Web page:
Book 2: The Visitor

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Book 2: The Visitor

Post by Snoopy » Sat Jun 09, 2012 9:09 pm

Lots of great discussion this last week on Book 1! I hope everyone's enjoying reading these books again. (Or maybe for the first time!) It's been a week since we opened up the topic for book 1; now it's on to book 2. This doesn't mean that you can't continue any discussions that were occurring in the first topic; it will remain unlocked. But do go ahead and read book 2 and we can talk about it here. In case you have any problems finding the books, you can download them here.
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Re: Book 2: The Visitor

Post by kebrennan » Sun Jun 10, 2012 4:42 pm

One thing that stuck out to me about this book is that it marks the end of solo missions. In #1, no one thought much of Jake morphing the lizard for his fact-finding mission. By this point, they know what they're up against and they're starting to get a little smarter. So, even though it's no different than what he did as a lizard, Jake is reluctant about sending Rachel in alone. Thus, we see the first application of the "insect back-up" strategy. In the rest of the series, we only see a couple of instances of Animorphs acting alone, and only in times of great need. AFAIK, Jake doesn't approve of any more solo missions until #53.
Spoiler:
It's a nice bit of symmetry: Rachel is the first Animorph he sends out alone, which foreshadows her final solo mission.
On a more general note, Rachel gets her motivation in this book. The first five are all about their respective narrators finding a reason to fight. For Jake, it's Tom; for Marco, it's his mother; for Cassie, it's all the helpless whales; for Tobias . . . well, what else is Tobias going to do? Rachel is interesting because her reason for fighting is Melissa--a girl she's not that close to, who is barely mentioned again (*cough* KASU *coughcough*). It works, though. Rachel sees the personal cost of the war, but in a very abstract sort of way. She knew already that the Yeerks were evil, but it's the fact that they make little girls cry that ends up filling her with RIGHTEOUS RAGE! I thought it was very appropriate to make her the oldest of three girls; having little sisters to protect can be quite the motivator.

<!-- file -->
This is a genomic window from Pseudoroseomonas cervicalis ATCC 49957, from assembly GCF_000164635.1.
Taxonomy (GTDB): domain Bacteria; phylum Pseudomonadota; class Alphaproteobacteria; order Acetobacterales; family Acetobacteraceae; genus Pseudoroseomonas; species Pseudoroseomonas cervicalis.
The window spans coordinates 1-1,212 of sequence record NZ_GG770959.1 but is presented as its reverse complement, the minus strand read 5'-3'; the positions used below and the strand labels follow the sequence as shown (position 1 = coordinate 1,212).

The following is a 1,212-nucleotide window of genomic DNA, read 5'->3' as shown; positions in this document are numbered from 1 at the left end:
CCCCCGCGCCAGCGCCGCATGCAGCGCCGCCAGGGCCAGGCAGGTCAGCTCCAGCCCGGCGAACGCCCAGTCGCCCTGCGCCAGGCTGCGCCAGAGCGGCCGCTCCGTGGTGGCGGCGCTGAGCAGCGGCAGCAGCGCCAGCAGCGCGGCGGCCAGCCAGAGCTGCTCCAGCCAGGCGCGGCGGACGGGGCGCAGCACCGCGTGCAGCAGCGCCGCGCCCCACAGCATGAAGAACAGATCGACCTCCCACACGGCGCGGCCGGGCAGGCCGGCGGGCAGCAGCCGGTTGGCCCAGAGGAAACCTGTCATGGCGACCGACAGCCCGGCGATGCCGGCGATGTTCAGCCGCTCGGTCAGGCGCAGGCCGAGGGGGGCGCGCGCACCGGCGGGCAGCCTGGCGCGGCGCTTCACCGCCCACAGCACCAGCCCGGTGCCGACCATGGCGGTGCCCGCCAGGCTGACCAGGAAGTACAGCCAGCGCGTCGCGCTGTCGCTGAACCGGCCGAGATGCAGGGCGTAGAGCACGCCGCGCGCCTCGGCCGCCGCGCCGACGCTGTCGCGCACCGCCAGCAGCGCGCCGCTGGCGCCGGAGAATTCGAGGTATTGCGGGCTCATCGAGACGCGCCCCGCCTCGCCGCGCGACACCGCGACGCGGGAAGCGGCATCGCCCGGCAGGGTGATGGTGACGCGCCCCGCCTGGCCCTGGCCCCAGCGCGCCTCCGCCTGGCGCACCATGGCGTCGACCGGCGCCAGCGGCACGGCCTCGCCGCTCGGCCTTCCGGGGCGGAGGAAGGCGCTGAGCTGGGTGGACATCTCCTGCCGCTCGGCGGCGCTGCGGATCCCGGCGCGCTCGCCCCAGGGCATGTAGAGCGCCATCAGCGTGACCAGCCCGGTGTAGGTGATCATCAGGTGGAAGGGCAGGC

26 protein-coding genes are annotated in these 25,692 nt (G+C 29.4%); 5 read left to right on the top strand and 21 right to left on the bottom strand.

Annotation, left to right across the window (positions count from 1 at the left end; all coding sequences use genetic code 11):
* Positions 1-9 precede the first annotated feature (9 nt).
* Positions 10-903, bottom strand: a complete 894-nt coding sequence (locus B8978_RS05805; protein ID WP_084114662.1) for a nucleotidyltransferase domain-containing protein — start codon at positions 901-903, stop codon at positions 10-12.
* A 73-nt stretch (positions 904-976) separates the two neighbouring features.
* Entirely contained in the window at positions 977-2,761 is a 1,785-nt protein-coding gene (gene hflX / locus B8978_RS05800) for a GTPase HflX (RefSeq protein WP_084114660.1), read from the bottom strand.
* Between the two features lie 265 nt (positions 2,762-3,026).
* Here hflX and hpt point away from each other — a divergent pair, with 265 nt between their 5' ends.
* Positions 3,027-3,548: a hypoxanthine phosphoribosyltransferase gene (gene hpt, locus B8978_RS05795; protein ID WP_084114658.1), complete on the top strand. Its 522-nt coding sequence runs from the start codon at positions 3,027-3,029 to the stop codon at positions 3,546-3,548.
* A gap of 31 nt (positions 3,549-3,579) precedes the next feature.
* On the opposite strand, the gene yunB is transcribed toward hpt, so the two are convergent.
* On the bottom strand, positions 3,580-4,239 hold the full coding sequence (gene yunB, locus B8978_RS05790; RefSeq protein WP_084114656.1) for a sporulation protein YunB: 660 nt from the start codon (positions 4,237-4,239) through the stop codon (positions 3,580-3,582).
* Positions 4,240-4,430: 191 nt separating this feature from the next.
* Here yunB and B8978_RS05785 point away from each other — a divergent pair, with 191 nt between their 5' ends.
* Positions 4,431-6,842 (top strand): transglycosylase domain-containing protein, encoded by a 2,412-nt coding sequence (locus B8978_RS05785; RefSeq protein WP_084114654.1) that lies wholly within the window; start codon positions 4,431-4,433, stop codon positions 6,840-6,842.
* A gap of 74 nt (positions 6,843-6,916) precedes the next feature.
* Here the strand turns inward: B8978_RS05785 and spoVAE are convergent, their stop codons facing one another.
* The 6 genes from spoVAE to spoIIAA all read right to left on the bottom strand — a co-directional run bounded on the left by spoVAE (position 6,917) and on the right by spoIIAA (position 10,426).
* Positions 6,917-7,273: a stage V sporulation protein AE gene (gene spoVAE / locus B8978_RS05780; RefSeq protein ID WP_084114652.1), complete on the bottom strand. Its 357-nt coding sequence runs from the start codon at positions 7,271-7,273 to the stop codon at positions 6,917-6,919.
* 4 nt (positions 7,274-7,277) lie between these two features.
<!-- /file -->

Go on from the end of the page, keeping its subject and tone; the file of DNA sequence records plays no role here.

More later, once I've had time to digest.

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Re: Book 2: The Visitor

Post by Daphnia » Mon Jun 11, 2012 1:34 pm

kebrennan wrote:
On a more general note, Rachel gets her motivation in this book. The first five are all about their respective narrators finding a reason to fight. For Jake, it's Tom; for Marco, it's his mother; for Cassie, it's all the helpless whales; for Tobias . . . well, what else is Tobias going to do?
Actually, what made Tobias so willing to fight was the Andalite.

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Re: Book 2: The Visitor

Post by Menno » Mon Jun 11, 2012 4:35 pm

Yep, he had the motivation before any of the others.

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Re: Book 2: The Visitor

Post by kebrennan » Mon Jun 11, 2012 5:53 pm

True. His book doesn't fit with the theme quite as nicely as the other four because he was inspired to fight back in #1. However, in #3 he does have to reclaim the war and redefine himself when he reasserts his humanity after the hawk-bender.

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Re: Book 2: The Visitor

Post by moonie_knifey » Tue Jun 12, 2012 8:15 am

When I read it for the first time, I didn't pay much attention to the fact that Rachel and Jake are cousins. And less still to the fact they are very much alike: in the first book Jake mentions how he unreasonably explored the construction site, and in this one Rachel says "Jake is very much like me, he likes risk & excitement" (that's not an exact quote). So I've been wondering: if at the very beginning Rachel became the leader, would she become more Jake-like (=like Jake in later books) and would Jake be forced to become the dark warrior of the group and, in consequence, become more Rachelish?

The book is overall really interesting, as Rachel seems, well, more intelligent than in later books (particularly ghostwritten ones). It must have been the bear morph in 7 that damaged her so severely. In this book she's satisfied with the agility and grace of a cat whereas later she is always like "I need my raw bear strength, roar".
I'm rubbish at explaining stuff. As a result, frustration eats my head.

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Re: Book 2: The Visitor

Post by matthew » Tue Jun 12, 2012 11:09 am